“The idea crystallized when, not only himself but several friends and acquaintances complained of the difficulties encountered; oftentimes painful embarrassments suffered which ruined a vacation or business trip,” wrote Novera C. Dashiell in the spring 1956 edition.
“The white traveler has had no difficulty in getting accommodations, but with the Negro it has been different,” read the introduction to the 1956 edition. “He, before the advent of a Negro travel guide, had to depend on word of mouth, and many times accommodations were not available.”
“It’s not just which places are clean and which places serve good food — it’s places that you would be welcomed and you would be safe,” said Maira Liriano, associate chief librarian at the Schomburg Center, of the once popular books.
“There will be a day sometime in the near future when this guide will not have to be published,” Green wrote in 1948. Although the Green Book is a piece of history, does it need to be resurrected? Is America, and certain parts of the world, so unsafe and hostile towards Black people that, absent an official travel advisory, should we not know where it is safe or treacherous to travel?
We know of some of the countries that have a track record of hostility towards folks of a darker hue, such as Italy, where Black tourists have faced bad treatment, or China, where Blacks are regarded as poor and uneducated. In Germany, Black tourists are advised to avoid the eastern part of the country, and Russia has experienced violence against visitors of African descent, even as some of the country’s greatest leaders, such as writer Alexandre Pushkin and Major-General Ibrahim Petrovich Hannibal were Black.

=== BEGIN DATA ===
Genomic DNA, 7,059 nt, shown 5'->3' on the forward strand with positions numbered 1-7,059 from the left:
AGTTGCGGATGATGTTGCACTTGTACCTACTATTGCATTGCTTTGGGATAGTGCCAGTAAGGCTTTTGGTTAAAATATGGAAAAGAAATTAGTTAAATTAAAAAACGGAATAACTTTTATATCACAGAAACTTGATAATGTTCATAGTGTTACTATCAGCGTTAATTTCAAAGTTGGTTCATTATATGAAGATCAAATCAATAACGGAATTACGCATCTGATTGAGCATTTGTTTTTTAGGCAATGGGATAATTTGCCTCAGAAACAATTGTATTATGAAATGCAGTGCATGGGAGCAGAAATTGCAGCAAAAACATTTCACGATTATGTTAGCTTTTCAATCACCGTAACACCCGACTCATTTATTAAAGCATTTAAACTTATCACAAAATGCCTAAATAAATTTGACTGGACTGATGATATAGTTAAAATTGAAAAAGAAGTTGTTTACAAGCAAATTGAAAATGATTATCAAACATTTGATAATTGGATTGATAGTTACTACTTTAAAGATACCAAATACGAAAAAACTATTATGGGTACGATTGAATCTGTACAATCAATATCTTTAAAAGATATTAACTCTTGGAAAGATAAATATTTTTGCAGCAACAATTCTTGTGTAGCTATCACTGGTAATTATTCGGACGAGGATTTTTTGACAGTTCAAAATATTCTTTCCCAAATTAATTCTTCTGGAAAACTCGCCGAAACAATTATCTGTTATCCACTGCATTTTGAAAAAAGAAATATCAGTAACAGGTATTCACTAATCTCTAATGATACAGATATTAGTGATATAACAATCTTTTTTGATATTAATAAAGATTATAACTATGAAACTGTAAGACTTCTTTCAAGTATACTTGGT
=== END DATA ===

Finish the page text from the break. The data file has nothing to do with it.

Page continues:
For Black immigrants, Saudi Arabia is regarded as hostile territory, while Israel regards African migrants as infiltrators, as they, as well as Ethiopian Israeli Jews, are subjected to police brutality, racial discrimination and vigilante mob violence.
But what of the United States, today, in the 21st century? Certainly, there are many parts of America that are unsafe for Black families to travel. The most recent example is South Carolina, where this year, a fleeing Black man named Walter Scott was fatally shot by police in North Charleston, and where Dylann Roof gunned down nine people at the Emanuel AME Church in Charleston. And just days ago, a 16-year-old Black girl was violently assaulted by a sheriff’s deputy at a high school in Columbia. Although the Confederate flag was removed from the state capitol, the spirit of the Dixie lives on, unfortunately.
Meanwhile, in states such as Alabama and North Carolina, white nationalists are attempting to run a Jim Crow style-operation by preventing Black people from voting. And as Eddie Murphy once said, “You better not go to Texas”— it still holds true today. Sandra Bland was found dead in a Waller County jail cell, days after a bogus traffic stop, and a Black councilman in Prairie View, the town where Bland was arrested, was stunned by a Taser outside his home. Further, earlier this year in the Dallas suburb of McKinney, white police broke up a pool party and manhandled a Black teenage girl in a bathing suit.
But let us not forget the St. Louis area, where over a year ago an unarmed 18-year-old, Michael Brown, was shot to death by a police officer, precipitating a Black protest movement against police violence. Today, the St. Louis area is plagued by Black church arsons.
Throughout the nation, as the Southern Poverty Law Center aptly notes, there are hundreds of hate groups operating, such as the 72 active Ku Klux Klan chapters, 142 neo-Nazi organizations, and neo-Confederate groups. Perhaps it is time to bring back the Green Book—in the original domestic and a new international edition, just for good measure.
Is there no safe haven for Black folks these days?